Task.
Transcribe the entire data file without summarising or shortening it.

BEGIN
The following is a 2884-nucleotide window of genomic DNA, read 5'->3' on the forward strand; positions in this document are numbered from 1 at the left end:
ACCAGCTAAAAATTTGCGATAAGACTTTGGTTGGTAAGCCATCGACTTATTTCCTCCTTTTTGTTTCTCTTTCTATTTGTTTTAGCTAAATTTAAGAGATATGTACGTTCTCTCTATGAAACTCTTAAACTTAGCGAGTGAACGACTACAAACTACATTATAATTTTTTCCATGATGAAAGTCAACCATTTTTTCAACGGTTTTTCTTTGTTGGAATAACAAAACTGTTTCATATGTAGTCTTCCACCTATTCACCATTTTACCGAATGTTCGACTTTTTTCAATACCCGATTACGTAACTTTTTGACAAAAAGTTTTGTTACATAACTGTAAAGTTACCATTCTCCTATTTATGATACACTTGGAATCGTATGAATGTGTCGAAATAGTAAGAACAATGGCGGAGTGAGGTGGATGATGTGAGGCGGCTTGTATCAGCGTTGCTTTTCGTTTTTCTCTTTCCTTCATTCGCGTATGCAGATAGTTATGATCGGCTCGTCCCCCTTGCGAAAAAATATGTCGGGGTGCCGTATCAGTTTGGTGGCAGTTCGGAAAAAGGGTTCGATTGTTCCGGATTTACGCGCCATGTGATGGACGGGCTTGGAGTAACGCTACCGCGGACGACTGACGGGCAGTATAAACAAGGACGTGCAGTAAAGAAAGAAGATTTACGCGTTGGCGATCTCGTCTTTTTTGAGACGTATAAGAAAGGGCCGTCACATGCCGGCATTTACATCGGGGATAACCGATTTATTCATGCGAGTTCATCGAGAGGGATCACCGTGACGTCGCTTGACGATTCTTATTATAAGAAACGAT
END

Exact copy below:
The following is a 2884-nucleotide window of genomic DNA, read 5'->3' on the forward strand; positions in this document are numbered from 1 at the left end:
ACCAGCTAAAAATTTGCGATAAGACTTTGGTTGGTAAGCCATCGACTTATTTCCTCCTTTTTGTTTCTCTTTCTATTTGTTTTAGCTAAATTTAAGAGATATGTACGTTCTCTCTATGAAACTCTTAAACTTAGCGAGTGAACGACTACAAACTACATTATAATTTTTTCCATGATGAAAGTCAACCATTTTTTCAACGGTTTTTCTTTGTTGGAATAACAAAACTGTTTCATATGTAGTCTTCCACCTATTCACCATTTTACCGAATGTTCGACTTTTTTCAATACCCGATTACGTAACTTTTTGACAAAAAGTTTTGTTACATAACTGTAAAGTTACCATTCTCCTATTTATGATACACTTGGAATCGTATGAATGTGTCGAAATAGTAAGAACAATGGCGGAGTGAGGTGGATGATGTGAGGCGGCTTGTATCAGCGTTGCTTTTCGTTTTTCTCTTTCCTTCATTCGCGTATGCAGATAGTTATGATCGGCTCGTCCCCCTTGCGAAAAAATATGTCGGGGTGCCGTATCAGTTTGGTGGCAGTTCGGAAAAAGGGTTCGATTGTTCCGGATTTACGCGCCATGTGATGGACGGGCTTGGAGTAACGCTACCGCGGACGACTGACGGGCAGTATAAACAAGGACGTGCAGTAAAGAAAGAAGATTTACGCGTTGGCGATCTCGTCTTTTTTGAGACGTATAAGAAAGGGCCGTCACATGCCGGCATTTACATCGGGGATAACCGATTTATTCATGCGAGTTCATCGAGAGGGATCACCGTGACGTCGCTTGACGATTCTTATTATAAGAAACGAT